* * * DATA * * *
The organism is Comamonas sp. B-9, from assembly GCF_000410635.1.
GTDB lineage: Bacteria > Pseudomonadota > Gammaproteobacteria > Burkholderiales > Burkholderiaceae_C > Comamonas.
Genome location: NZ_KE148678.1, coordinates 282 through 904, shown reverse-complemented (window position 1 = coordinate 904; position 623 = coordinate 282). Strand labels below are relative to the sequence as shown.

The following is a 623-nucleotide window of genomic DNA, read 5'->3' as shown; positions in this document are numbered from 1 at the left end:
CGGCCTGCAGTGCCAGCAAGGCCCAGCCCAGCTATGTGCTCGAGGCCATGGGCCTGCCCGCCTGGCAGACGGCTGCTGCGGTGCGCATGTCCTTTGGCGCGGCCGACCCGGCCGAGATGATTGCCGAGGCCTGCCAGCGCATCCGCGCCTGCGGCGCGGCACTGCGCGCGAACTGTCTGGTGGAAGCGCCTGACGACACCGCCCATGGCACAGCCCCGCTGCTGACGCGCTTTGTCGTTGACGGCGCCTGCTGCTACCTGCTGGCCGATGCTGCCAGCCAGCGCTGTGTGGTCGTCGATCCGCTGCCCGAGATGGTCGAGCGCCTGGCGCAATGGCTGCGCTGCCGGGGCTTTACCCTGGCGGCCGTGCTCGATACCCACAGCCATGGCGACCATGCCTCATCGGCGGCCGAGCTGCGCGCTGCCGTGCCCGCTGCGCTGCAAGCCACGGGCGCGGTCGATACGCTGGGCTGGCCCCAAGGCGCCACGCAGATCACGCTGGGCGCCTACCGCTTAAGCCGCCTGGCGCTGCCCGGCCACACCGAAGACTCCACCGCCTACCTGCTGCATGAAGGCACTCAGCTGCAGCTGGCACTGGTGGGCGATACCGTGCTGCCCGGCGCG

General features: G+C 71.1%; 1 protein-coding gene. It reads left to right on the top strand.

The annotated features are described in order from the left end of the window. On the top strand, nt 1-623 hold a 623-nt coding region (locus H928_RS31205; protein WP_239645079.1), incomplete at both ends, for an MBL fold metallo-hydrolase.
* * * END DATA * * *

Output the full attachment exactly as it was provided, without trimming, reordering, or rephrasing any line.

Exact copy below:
The organism is Comamonas sp. B-9, from assembly GCF_000410635.1.
GTDB lineage: Bacteria > Pseudomonadota > Gammaproteobacteria > Burkholderiales > Burkholderiaceae_C > Comamonas.
Genome location: NZ_KE148678.1, coordinates 282 through 904, shown reverse-complemented (window position 1 = coordinate 904; position 623 = coordinate 282). Strand labels below are relative to the sequence as shown.

The following is a 623-nucleotide window of genomic DNA, read 5'->3' as shown; positions in this document are numbered from 1 at the left end:
CGGCCTGCAGTGCCAGCAAGGCCCAGCCCAGCTATGTGCTCGAGGCCATGGGCCTGCCCGCCTGGCAGACGGCTGCTGCGGTGCGCATGTCCTTTGGCGCGGCCGACCCGGCCGAGATGATTGCCGAGGCCTGCCAGCGCATCCGCGCCTGCGGCGCGGCACTGCGCGCGAACTGTCTGGTGGAAGCGCCTGACGACACCGCCCATGGCACAGCCCCGCTGCTGACGCGCTTTGTCGTTGACGGCGCCTGCTGCTACCTGCTGGCCGATGCTGCCAGCCAGCGCTGTGTGGTCGTCGATCCGCTGCCCGAGATGGTCGAGCGCCTGGCGCAATGGCTGCGCTGCCGGGGCTTTACCCTGGCGGCCGTGCTCGATACCCACAGCCATGGCGACCATGCCTCATCGGCGGCCGAGCTGCGCGCTGCCGTGCCCGCTGCGCTGCAAGCCACGGGCGCGGTCGATACGCTGGGCTGGCCCCAAGGCGCCACGCAGATCACGCTGGGCGCCTACCGCTTAAGCCGCCTGGCGCTGCCCGGCCACACCGAAGACTCCACCGCCTACCTGCTGCATGAAGGCACTCAGCTGCAGCTGGCACTGGTGGGCGATACCGTGCTGCCCGGCGCG

General features: G+C 71.1%; 1 protein-coding gene. It reads left to right on the top strand.

The annotated features are described in order from the left end of the window. On the top strand, nt 1-623 hold a 623-nt coding region (locus H928_RS31205; protein WP_239645079.1), incomplete at both ends, for an MBL fold metallo-hydrolase.